“Traditional assessment and grading practices may perpetuate bias and inequities”
Isn’t this insulting to the people they claim they’re trying to help?
Campus Reform reports:
University of California system weighs ending letter grades due to ‘bias and inequities’
The University of California (UC) is weighing alternatives to the conventional letter grade system in the interest of solving “bias and inequities.”
A Mar. 16 memo from the public university system’s Office of the President asks the Academic and Student Affairs Committee to consider “more effective options for advancing achievement and educational equity” than “traditional grading practices.”
The document points to UC campuses that are testing “pass/no pass” grading models.
While UC Irvine’s Division of the Academic Senate extended the deadline to opt for “pass/no pass” grading to the tenth week of instruction, UC Berkeley’s College of Chemistry is planning a “pass/no pass” model for first-year students, according to the document.
The memo casts doubt upon the assumption that students who earn A’s “have mastered the material, while students at the bottom may have not,” and alleges that students from an under-resourced high school perform poorly on initial assessments, but may master the final.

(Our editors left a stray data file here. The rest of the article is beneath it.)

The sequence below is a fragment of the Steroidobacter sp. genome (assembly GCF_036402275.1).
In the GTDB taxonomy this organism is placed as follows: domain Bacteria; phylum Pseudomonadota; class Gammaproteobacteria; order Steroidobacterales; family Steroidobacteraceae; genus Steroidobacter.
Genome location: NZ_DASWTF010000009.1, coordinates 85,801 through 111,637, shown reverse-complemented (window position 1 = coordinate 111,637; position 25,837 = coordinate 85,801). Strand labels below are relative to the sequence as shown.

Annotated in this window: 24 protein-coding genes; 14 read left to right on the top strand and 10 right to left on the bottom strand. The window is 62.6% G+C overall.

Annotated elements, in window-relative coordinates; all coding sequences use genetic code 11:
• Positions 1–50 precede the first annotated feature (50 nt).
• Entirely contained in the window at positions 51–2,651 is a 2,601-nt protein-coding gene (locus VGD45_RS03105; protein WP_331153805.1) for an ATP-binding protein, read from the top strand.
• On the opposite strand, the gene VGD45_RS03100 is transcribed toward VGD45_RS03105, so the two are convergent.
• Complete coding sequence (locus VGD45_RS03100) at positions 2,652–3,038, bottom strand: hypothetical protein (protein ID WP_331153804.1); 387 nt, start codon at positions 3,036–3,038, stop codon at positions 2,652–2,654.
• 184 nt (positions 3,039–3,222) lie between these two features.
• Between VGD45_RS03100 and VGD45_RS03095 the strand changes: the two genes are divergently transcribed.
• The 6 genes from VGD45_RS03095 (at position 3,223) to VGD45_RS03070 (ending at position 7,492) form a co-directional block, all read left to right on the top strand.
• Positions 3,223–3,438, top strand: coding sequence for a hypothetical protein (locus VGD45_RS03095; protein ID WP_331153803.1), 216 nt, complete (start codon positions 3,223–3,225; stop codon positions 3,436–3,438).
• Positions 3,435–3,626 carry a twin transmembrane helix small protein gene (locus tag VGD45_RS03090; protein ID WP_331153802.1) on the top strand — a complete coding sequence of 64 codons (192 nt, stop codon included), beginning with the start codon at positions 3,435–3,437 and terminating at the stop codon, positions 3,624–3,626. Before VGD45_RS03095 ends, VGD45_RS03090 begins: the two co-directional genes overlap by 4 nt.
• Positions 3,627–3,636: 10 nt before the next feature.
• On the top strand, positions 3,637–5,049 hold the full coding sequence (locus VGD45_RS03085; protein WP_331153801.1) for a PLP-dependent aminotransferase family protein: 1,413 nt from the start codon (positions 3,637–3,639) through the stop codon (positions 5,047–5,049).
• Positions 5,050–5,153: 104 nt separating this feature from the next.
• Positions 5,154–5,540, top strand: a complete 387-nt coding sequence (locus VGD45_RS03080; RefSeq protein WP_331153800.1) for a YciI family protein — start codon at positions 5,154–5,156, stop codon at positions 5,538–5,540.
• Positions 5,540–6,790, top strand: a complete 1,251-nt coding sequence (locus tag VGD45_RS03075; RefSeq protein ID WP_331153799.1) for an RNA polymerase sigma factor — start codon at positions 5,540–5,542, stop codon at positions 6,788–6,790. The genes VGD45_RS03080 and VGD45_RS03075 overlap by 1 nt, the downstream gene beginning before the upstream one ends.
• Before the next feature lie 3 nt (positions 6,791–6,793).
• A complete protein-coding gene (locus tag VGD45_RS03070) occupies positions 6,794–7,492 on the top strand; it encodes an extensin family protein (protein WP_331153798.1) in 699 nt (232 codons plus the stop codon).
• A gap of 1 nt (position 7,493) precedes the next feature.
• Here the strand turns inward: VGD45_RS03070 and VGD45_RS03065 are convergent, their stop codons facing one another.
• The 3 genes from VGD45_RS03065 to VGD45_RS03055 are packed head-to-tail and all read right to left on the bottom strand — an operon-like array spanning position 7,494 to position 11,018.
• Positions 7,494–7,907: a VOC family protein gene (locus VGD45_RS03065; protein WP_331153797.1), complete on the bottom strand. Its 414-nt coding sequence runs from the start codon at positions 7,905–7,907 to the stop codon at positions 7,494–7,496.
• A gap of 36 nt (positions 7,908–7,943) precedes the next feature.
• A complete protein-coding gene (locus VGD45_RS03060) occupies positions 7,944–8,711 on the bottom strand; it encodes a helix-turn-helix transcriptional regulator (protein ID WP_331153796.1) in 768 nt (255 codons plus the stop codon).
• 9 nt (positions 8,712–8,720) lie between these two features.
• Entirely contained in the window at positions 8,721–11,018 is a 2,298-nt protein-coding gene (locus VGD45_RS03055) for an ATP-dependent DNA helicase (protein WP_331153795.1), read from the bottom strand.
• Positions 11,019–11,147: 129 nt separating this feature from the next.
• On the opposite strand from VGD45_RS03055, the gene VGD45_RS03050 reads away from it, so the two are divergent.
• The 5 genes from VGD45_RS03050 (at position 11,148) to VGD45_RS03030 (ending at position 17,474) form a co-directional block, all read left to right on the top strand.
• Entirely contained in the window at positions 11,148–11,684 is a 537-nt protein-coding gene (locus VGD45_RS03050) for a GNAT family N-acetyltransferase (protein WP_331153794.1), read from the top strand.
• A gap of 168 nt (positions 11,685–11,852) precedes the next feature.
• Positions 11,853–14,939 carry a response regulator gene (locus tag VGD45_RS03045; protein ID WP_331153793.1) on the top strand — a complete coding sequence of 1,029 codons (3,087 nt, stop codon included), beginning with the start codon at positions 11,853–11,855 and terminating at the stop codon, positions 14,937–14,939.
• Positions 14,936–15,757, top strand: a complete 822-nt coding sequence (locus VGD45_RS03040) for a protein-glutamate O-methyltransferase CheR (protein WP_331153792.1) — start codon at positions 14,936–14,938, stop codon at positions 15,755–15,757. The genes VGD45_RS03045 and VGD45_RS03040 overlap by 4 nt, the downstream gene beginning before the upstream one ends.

“That student will always have a lower grade overall because of their preparation starting point, compared to another student from a well-resourced high school that started strong and does as well on that final, but has never progressed in the course,” the memo states.
A “Summary Table of Assessment Adaptations” included in the document offers various ways to heighten “equity” surrounding certain exams. While an open-note or open-book test can “ask questions that have students make connections to their own experiences,” weekly quizzes can allow “multiple attempts” and collaboration exams become a “community-building experience.”
“Traditional assessment and grading practices may perpetuate bias and inequities,” the memo concluded, “and the University of California is engaged in a number of efforts to advance initiatives that promote grading with equity, including those that improve and reward mastery of subject matter in a course.”
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